Friendswood Independent School District’s board of trustees passed a balanced budget Aug. 14 for the school year as districts across the county struggle financially under a state system they say needs reform.

Trustees approved a budget for the school year, which began Aug. 16, with projected revenue of $49.95 million and the same amount in expenses, records show.

The budget comes as districts across the county are forced to operate in the red as they struggle with myriad issues. Those issues include a state system that funnels local tax money to districts with small tax bases, less state funding and the loss of other funding sources.

Friendswood officials have said their district struggles in the face of a slow-growing student population.

“Essentially, we are a slow-growth district surrounded by fast-growth districts and staying competitive with teacher salaries is a real challenge,” Dayna Owen, spokeswoman for the district, said.

“Aside from a tax rate increase, or a change in the funding formula, the only new money that can be generated comes from new students. Since our enrollment is relatively flat, we are heavily dependent on increases to the formula.”

Despite the district’s funding woes, Friendswood officials were able to balance the budget through careful planning, said Connie Morgenroth, assistant superintendent of business and operations.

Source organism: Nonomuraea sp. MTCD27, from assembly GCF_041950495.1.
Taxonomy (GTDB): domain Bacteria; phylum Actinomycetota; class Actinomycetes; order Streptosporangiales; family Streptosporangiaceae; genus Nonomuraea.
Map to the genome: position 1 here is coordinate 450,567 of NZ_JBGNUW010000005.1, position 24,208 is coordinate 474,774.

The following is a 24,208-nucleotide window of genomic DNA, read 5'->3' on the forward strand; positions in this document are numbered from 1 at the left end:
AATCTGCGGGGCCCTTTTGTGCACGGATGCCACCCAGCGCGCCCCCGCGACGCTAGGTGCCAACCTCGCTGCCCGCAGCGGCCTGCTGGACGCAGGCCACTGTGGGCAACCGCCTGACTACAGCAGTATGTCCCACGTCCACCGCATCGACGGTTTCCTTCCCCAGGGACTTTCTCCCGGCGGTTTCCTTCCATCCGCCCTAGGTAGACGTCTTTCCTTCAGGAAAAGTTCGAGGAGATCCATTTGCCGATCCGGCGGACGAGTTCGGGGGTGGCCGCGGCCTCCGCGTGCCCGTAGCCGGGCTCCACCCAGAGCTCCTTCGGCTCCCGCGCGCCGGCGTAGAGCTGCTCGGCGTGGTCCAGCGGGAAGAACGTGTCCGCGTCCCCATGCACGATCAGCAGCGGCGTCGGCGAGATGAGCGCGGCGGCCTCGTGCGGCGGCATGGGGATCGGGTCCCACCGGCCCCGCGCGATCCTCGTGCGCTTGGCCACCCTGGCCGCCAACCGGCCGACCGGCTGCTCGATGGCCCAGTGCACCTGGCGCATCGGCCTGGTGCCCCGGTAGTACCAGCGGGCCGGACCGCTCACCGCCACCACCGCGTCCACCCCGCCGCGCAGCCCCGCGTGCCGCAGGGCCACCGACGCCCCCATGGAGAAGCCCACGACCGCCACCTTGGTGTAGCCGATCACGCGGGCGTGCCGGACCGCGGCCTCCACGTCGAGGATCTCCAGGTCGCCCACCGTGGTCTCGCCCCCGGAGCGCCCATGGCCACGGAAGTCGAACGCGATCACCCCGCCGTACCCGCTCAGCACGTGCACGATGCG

“Over the past four years, Friendswood ISD has spent on average 97.7 percent of its expenditure budget,” Morgenroth said. “This year, in order to balance the budget, we budgeted 99 percent of the total expected expenditure budget, thus building in a 1 percent savings.”

Officials also removed $340,000 for priority maintenance projects from the budget to strike the balance, Morgenroth said.

“It is important to note, however, that the budget has $550,000 of contingency reserves built in, along with $350,000 for priority maintenance projects,” Morgenroth said.

Even with some budget tightening, officials also were able to provide salary increases, Morgenroth said.

In a district tax ratification election last fall, 53 percent of residents voted to raise the maintenance and operation tax rate from $1.04 to $1.13 per $100 taxable property valuation. The final vote was 1,267 to 1,111, a margin of 156 votes.

The rate will change by 2 cents, from $1.367 to $1.387 per $100 taxable property valuation. The total increase is 2 cents instead of 9 cents because the school district refinanced some of its debt, resulting in a reduction in part of the rate devoted to debt service.

The trustees approved a $1.2 million plan that would allow for teachers to receive a $2,500 salary increase and an hourly increase of $1 to $1.50 for bus drivers earning hourly wages, officials said.


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